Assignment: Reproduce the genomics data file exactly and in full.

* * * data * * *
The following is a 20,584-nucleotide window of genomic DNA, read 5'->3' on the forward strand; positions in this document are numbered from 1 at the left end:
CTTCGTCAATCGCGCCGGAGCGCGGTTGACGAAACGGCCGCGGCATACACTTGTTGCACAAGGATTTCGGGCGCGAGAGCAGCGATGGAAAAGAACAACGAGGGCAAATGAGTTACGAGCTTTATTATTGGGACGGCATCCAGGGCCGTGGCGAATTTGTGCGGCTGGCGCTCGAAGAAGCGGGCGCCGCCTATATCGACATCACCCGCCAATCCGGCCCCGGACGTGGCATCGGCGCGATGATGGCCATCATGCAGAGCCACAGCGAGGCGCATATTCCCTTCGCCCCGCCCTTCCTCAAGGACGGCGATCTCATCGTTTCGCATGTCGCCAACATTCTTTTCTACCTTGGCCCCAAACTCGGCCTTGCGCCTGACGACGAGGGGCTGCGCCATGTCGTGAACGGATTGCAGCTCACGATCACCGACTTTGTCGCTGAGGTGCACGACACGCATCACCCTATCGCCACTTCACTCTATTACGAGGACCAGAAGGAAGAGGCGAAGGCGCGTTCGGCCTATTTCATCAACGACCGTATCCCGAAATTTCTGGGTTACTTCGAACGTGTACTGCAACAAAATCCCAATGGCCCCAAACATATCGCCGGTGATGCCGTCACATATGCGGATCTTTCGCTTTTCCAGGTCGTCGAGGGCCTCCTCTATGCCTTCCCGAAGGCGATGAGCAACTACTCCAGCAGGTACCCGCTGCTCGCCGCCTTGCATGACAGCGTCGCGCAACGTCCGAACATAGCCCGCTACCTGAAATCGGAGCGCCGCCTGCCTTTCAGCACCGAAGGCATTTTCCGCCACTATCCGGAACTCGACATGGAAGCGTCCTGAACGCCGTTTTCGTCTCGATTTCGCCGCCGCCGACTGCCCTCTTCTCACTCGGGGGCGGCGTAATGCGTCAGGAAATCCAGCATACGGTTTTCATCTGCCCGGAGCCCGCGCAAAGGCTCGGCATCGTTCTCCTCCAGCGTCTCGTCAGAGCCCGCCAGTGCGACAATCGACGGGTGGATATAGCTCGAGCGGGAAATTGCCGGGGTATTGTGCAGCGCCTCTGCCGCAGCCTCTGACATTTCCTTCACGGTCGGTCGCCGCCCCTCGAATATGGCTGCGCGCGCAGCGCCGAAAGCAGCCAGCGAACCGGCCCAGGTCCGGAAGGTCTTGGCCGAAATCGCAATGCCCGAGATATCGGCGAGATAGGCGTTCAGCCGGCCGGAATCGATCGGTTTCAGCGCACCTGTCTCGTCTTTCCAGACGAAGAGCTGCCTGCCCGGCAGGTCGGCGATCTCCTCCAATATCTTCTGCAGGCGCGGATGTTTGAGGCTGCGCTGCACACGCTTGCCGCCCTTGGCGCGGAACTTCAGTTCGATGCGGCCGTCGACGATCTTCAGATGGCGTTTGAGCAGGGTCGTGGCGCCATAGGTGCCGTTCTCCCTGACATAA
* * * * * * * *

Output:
The following is a 20,584-nucleotide window of genomic DNA, read 5'->3' on the forward strand; positions in this document are numbered from 1 at the left end:
CTTCGTCAATCGCGCCGGAGCGCGGTTGACGAAACGGCCGCGGCATACACTTGTTGCACAAGGATTTCGGGCGCGAGAGCAGCGATGGAAAAGAACAACGAGGGCAAATGAGTTACGAGCTTTATTATTGGGACGGCATCCAGGGCCGTGGCGAATTTGTGCGGCTGGCGCTCGAAGAAGCGGGCGCCGCCTATATCGACATCACCCGCCAATCCGGCCCCGGACGTGGCATCGGCGCGATGATGGCCATCATGCAGAGCCACAGCGAGGCGCATATTCCCTTCGCCCCGCCCTTCCTCAAGGACGGCGATCTCATCGTTTCGCATGTCGCCAACATTCTTTTCTACCTTGGCCCCAAACTCGGCCTTGCGCCTGACGACGAGGGGCTGCGCCATGTCGTGAACGGATTGCAGCTCACGATCACCGACTTTGTCGCTGAGGTGCACGACACGCATCACCCTATCGCCACTTCACTCTATTACGAGGACCAGAAGGAAGAGGCGAAGGCGCGTTCGGCCTATTTCATCAACGACCGTATCCCGAAATTTCTGGGTTACTTCGAACGTGTACTGCAACAAAATCCCAATGGCCCCAAACATATCGCCGGTGATGCCGTCACATATGCGGATCTTTCGCTTTTCCAGGTCGTCGAGGGCCTCCTCTATGCCTTCCCGAAGGCGATGAGCAACTACTCCAGCAGGTACCCGCTGCTCGCCGCCTTGCATGACAGCGTCGCGCAACGTCCGAACATAGCCCGCTACCTGAAATCGGAGCGCCGCCTGCCTTTCAGCACCGAAGGCATTTTCCGCCACTATCCGGAACTCGACATGGAAGCGTCCTGAACGCCGTTTTCGTCTCGATTTCGCCGCCGCCGACTGCCCTCTTCTCACTCGGGGGCGGCGTAATGCGTCAGGAAATCCAGCATACGGTTTTCATCTGCCCGGAGCCCGCGCAAAGGCTCGGCATCGTTCTCCTCCAGCGTCTCGTCAGAGCCCGCCAGTGCGACAATCGACGGGTGGATATAGCTCGAGCGGGAAATTGCCGGGGTATTGTGCAGCGCCTCTGCCGCAGCCTCTGACATTTCCTTCACGGTCGGTCGCCGCCCCTCGAATATGGCTGCGCGCGCAGCGCCGAAAGCAGCCAGCGAACCGGCCCAGGTCCGGAAGGTCTTGGCCGAAATCGCAATGCCCGAGATATCGGCGAGATAGGCGTTCAGCCGGCCGGAATCGATCGGTTTCAGCGCACCTGTCTCGTCTTTCCAGACGAAGAGCTGCCTGCCCGGCAGGTCGGCGATCTCCTCCAATATCTTCTGCAGGCGCGGATGTTTGAGGCTGCGCTGCACACGCTTGCCGCCCTTGGCGCGGAACTTCAGTTCGATGCGGCCGTCGACGATCTTCAGATGGCGTTTGAGCAGGGTCGTGGCGCCATAGGTGCCGTTCTCCCTGACATAA